In our group blog post last week summarizing our storyboard for our video featuring the Centennial Monstrance we took a humorous bent as we showed the monstrance literally crossing from Fulda, Germany, where it was crafted, to St. Louis where it dwelled by photoshopping a picture of the monstrance onto a map. Dr. Roberts commented that some might find our portrayal of the monstrance a bit trivializing in light of its religious importance, which opens the door for a larger discussion on the relationship between humor and public history. While I can understand his concern, I also think that humor should have a place in public history. The question is, how can humor be used effectively?
In the case of my group’s Centennial Monstrance video, we considered and discussed the fact that some people may find it trivializing in the process of creating our storyboard. But we ultimately decided that the purpose of our video was to reach a broader audience than those already interested in Catholic material culture. We also hope to engage the viewer and bring new understanding to the term “crossings and dwellings” for those not familiar with Thomas Tweed’s book (aka most people) through the use of humor. The point of the video is to draw people in – certainly to the online Omeka exhibit, and perhaps even the exhibit at LUMA this summer.
I received an unsolicited, extremely positive response from one of my blog readers. I believe she said something to the effect of, “I was laughing so hard I nearly fell out of my chair,” and it actually led to a conversation in which I learned something new about altar societies and religious material culture. Obviously one person is not representative of everyone, but she was engaged with the material and it was memorable enough that she mentioned it to me.
Because there are so many voices in public history there will always be some kind of controversy. The challenge is to have controversy be productive and ultimately stimulate discussion. Additionally, humor varies from culture to culture (try watching 30 Rock dubbed in German) and individual to individual and everything else in-between, so it is impossible to please everyone. Should public historians shy away from humor because it may isolate some?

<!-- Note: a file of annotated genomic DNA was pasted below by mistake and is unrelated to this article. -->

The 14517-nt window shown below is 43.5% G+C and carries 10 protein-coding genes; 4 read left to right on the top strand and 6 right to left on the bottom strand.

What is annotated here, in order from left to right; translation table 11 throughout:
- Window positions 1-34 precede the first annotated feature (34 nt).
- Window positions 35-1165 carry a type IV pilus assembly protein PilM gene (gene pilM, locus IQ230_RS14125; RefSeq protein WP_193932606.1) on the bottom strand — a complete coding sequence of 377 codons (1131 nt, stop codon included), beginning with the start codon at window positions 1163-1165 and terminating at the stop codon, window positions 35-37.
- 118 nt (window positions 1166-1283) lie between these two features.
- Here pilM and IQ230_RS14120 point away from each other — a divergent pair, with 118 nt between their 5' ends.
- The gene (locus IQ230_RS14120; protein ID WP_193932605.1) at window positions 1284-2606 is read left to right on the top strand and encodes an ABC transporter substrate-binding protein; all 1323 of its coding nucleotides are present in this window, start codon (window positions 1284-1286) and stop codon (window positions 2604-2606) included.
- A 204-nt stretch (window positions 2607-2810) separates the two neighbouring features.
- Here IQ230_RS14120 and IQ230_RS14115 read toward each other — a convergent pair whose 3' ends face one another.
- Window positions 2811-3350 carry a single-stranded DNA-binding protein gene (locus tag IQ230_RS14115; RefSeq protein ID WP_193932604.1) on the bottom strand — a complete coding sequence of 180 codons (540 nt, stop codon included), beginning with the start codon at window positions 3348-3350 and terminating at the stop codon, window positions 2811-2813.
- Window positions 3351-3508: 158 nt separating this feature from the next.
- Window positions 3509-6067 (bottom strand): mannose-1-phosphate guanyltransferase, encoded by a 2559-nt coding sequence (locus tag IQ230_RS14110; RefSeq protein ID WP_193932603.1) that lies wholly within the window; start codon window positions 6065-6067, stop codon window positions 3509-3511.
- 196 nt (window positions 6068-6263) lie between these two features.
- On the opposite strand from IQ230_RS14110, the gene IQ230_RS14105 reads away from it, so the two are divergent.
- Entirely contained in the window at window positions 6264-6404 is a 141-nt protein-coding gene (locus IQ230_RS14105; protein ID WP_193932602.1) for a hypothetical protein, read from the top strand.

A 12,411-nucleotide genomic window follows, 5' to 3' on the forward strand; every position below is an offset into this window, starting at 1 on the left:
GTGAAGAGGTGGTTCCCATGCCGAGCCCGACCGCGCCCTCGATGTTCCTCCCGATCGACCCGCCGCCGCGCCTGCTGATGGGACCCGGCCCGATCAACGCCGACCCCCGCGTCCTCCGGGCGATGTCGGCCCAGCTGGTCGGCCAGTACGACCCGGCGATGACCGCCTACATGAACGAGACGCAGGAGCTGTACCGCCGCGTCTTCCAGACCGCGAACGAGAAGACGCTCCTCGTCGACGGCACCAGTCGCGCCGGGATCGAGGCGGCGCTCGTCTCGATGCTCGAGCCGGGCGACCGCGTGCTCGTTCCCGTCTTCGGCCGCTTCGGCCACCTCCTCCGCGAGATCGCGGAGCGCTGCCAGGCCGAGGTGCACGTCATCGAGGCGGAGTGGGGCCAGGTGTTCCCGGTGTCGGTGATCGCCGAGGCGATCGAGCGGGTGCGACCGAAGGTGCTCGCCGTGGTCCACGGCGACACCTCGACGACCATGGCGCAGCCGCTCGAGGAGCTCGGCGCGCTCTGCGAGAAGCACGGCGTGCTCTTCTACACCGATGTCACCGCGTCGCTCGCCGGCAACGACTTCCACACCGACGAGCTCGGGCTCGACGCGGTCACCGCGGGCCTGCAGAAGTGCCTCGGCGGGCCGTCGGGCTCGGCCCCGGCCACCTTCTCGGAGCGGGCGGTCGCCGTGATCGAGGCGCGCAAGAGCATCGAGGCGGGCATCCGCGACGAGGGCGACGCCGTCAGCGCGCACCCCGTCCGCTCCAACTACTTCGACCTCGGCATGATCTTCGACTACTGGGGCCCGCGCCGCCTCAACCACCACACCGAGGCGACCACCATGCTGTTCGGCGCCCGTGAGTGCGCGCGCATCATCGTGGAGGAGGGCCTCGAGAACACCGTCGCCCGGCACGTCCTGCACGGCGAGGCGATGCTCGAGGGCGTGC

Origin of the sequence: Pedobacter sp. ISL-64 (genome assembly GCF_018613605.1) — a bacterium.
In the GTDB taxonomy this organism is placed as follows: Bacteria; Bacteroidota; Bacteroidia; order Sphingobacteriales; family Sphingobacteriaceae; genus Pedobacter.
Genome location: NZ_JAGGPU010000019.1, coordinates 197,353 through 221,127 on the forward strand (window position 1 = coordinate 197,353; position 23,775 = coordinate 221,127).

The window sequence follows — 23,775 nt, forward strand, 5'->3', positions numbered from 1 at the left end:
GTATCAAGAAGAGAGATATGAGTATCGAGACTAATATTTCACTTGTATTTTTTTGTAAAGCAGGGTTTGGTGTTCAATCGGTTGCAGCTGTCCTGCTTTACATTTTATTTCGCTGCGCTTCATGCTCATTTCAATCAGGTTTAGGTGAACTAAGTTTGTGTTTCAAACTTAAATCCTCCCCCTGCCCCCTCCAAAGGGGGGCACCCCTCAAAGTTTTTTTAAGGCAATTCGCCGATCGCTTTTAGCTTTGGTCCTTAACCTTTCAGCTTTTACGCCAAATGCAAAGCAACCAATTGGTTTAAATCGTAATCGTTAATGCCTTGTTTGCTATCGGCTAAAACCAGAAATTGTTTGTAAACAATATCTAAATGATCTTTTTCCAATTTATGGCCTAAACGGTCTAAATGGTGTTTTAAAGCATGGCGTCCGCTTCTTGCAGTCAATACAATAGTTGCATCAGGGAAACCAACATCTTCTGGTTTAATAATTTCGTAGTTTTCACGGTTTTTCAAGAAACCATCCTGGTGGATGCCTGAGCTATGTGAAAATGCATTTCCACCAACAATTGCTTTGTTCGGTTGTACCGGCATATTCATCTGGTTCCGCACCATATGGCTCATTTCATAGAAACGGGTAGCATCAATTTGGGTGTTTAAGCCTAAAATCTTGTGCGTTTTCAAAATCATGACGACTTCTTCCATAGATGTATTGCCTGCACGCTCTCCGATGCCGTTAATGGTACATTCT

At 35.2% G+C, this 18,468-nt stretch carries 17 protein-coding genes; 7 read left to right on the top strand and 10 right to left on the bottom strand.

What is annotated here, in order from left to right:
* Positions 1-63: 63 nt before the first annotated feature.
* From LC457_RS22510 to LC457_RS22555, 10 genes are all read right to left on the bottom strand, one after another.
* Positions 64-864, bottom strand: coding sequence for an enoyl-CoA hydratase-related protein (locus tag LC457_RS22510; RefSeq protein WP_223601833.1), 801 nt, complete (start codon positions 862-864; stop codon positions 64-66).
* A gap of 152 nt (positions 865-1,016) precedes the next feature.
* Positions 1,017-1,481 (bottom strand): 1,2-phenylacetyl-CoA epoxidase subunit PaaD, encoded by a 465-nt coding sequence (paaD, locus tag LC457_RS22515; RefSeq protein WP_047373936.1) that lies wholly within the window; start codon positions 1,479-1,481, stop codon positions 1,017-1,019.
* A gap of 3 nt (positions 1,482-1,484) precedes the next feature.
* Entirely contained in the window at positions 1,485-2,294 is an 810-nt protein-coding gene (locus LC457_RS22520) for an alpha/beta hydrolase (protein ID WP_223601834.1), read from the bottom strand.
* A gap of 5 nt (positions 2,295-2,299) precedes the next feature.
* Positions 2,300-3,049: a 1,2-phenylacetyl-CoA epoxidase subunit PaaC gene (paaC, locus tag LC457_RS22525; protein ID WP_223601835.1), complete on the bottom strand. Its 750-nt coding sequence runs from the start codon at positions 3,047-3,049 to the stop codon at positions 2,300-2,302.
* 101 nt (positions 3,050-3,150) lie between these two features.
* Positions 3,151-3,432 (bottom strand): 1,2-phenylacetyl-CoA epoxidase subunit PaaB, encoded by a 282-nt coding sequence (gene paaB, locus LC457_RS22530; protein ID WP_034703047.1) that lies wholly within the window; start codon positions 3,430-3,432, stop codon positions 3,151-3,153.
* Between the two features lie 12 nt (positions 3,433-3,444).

Using humor in public history walks a thin, uncharted line. When I think of humor and public history, I think of web series like Drunk History (which is now a tv series produced by Comedy Central) and Ask a Slave rather than products of “credible” history institutions. Does it differ when a history institution or organization uses humor to portray history versus other people, groups, or organizations? Drunk History’s primary purpose is to entertain, not educate. Both History and Ask a Slave aim to entertain, but Ask a Slave also strives to highlight the racism that exists today as well as the general lack of knowledge about America’s history, especially when it comes to slavery, and begin a conversation about it. Can humor be used to educate or does it just function as a conversation starter?
Was our attempted use of humor in our Centennial Monstrance video successful? Maybe. We hope it will be. Regardless of who it will isolate, we hope it will engage multiple groups, both those already familiar with Catholic material culture as well as new audiences. Humor is a powerful tool and public historians should continue to experiment with it.